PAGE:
The second category of ‘Turcica’ was designed to satisfy European curiosity. For the Turks were found to be deeply intriguing. Their military organization, which proved invincible for so long, needed to be explored. Travellers returned with stories of the sultan’s magnificence, of a state which was astonishingly well ordered, and of a religion in which some of the virtues were observed with far greater diligence than in the West. Efforts were made from the outset to convey the actual appearance of the Turks, with interest in the appearance of Ottoman subjects persisting to draw a European readership.
Augier Ghislain de Busbecq served as Habsburg ambassador to the Porte between 1555 and 1562, and profited from long periods of idleness, in which he awaited a summons from the sultan, in order to form a magnificent collection of manuscripts, antiquities, plants and animals. The first European to travel to Amasya, where he visited the sultan, he made an immense contribution to archaeology with his transcription of the Roman ‘Monumentum Ancyranum’ in Ankara. He returned to Europe with some 264 Greek codices one of which, the manuscript of Dioscorides, is now the pride of Österreichische Nationalbibliothek in Vienna, an impressive collection of coins, a menagerie which included six female camels, horses of ravishing beauty, and a tame mongoose, and various plants which were unknown in Europe. Credited, perhaps mistakenly, with having introduced the tulip into Europe, he certainly introduced the sedge and the lilac. Busbecq’s letters from Turkey, a truly fascinating advertisement of Turkey, are still regarded as one of the most important descriptions of the Ottoman Empire. Alongside these, the Arcadian Library also includes a copy of Turcici imperii status, seu discursus varii de rebus Turcarum, a work published in 1630 and containing excerpts, and sometimes complete treatises, by a number of different authors including Busbecq.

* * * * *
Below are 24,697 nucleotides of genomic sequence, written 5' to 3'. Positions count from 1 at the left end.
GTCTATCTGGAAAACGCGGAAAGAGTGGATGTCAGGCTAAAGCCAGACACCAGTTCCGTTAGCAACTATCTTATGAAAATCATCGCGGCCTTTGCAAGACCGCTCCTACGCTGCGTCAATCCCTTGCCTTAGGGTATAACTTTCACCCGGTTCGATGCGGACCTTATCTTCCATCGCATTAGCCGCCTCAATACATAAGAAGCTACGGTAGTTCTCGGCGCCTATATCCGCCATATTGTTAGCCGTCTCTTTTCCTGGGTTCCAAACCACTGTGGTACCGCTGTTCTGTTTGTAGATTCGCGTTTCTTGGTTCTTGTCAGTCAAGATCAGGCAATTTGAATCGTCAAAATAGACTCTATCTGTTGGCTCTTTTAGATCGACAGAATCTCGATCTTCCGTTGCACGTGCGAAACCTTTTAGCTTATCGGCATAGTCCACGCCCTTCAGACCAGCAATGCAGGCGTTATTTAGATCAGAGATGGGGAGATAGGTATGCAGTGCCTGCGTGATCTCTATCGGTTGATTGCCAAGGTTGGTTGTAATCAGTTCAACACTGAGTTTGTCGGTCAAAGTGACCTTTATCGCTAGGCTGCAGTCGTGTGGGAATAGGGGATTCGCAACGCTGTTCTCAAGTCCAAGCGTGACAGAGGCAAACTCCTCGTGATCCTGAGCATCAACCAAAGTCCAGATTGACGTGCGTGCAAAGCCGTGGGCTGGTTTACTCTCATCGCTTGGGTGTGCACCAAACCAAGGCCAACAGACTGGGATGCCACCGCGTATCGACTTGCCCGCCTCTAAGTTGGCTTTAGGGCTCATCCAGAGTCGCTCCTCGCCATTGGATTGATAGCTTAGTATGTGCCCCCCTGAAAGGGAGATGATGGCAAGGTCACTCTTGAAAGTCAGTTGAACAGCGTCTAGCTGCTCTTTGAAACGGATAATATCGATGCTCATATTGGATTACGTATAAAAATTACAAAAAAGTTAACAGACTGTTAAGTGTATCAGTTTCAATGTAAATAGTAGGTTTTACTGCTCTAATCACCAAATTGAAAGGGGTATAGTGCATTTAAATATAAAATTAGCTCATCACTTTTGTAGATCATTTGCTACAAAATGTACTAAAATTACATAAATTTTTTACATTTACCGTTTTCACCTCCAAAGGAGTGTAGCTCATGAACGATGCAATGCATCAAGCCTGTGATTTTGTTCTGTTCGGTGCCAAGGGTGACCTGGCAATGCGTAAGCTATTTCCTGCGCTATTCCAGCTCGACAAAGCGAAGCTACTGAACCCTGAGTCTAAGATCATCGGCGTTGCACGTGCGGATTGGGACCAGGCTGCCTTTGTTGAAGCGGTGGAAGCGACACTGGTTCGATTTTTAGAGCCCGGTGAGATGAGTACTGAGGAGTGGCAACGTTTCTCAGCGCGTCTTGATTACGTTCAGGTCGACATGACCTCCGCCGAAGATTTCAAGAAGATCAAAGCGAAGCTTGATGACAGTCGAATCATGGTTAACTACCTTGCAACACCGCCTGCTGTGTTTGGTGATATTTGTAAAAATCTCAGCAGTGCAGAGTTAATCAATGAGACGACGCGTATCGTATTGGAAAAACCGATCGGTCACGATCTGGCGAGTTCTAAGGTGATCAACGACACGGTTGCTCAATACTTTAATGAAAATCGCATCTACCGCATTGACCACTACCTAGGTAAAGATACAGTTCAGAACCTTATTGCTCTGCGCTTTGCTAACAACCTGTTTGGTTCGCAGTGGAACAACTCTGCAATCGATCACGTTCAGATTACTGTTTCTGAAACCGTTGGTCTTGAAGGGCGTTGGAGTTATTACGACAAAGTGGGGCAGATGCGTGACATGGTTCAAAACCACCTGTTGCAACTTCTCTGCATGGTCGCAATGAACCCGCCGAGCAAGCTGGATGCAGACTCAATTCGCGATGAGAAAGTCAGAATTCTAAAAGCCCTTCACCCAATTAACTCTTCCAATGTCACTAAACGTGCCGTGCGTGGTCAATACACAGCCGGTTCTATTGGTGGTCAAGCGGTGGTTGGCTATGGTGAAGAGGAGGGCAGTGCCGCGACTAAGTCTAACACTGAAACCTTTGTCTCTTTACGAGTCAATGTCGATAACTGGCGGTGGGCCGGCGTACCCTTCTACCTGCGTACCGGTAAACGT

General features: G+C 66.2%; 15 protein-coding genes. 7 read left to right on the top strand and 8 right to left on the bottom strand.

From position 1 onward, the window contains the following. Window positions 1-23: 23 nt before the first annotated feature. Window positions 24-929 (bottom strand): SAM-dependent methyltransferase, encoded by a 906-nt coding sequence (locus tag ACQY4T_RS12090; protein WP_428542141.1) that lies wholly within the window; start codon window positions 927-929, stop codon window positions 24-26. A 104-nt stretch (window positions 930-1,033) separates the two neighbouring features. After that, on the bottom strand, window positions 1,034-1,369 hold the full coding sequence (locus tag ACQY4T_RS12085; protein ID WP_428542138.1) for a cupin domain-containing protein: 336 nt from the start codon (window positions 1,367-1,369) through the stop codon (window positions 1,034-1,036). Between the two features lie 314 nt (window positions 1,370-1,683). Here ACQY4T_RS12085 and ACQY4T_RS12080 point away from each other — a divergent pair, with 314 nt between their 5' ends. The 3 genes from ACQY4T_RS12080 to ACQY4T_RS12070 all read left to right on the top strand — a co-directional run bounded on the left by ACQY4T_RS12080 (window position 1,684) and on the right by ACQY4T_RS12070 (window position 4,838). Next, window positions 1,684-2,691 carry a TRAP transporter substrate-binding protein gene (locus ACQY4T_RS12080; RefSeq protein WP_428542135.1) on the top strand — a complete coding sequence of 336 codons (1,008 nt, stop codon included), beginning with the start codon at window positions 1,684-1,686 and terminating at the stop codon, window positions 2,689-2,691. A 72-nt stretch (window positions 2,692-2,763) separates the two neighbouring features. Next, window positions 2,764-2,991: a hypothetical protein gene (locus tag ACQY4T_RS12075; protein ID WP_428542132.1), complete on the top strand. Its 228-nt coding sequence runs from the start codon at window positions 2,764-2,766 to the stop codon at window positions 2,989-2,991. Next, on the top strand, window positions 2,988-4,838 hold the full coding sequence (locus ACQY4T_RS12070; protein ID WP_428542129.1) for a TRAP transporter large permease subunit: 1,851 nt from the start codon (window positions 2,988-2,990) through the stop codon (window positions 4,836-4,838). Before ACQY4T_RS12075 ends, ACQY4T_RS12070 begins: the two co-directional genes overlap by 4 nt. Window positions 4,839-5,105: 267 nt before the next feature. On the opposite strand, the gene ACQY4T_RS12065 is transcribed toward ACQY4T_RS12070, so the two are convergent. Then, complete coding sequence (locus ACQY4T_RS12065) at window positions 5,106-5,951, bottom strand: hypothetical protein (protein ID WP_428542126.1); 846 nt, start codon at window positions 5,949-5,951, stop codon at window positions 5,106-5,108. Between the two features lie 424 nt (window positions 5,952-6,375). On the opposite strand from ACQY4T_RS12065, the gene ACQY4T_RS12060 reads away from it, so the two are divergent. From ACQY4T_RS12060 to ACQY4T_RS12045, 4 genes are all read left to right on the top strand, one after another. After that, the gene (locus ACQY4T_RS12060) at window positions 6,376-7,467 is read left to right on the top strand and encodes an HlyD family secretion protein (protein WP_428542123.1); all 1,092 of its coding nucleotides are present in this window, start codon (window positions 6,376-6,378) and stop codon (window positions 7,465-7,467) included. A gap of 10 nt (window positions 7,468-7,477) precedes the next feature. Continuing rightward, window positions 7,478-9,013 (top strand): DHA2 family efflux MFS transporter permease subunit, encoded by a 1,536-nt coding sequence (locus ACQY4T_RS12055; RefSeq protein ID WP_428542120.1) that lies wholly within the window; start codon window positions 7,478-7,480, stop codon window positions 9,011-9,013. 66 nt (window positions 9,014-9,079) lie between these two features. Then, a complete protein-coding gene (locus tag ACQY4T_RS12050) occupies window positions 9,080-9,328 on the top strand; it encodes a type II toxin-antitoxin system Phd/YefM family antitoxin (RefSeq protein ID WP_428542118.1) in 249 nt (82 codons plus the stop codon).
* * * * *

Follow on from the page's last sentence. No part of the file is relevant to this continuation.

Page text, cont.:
Histories of Turkey and descriptions of the current political situation had long been popular. One of the most successful writers in this respect was the Italian humanist Paolo Giovio, whose work is present in the library. Other early works include Francesco Sansovino’s Gl’annali, overo le vite de principi e signori della casa othomana of 1571, and the compilation of material on the Turks assembled by the rector of the Frankfurt gymnasium, Philip Lonicer, adorned with woodcuts by the Swiss print-maker Jost Amman, of 1578. The library also holds the English, Dutch and Italian editions of the account by Sir Paul Rycaut (English consul in Izmir) on the ‘present state’ of the Ottoman Empire.
Turkey was also prominent in histories of other states such as Venice, as we see from Paolo Paruta’s work. Included in the Arcadian Library is a first edition of the English translation of 1658, as well as the funerary oration Paruta delivered for the victims of Lepanto in 1572.
However informative these may have been, all previous works on Turkish history were superseded in quality by The Present State of Turkey first published in 1807 by Thomas Thornton, who had spent many years working for the Levant Company in Istanbul. The library also holds the second edition.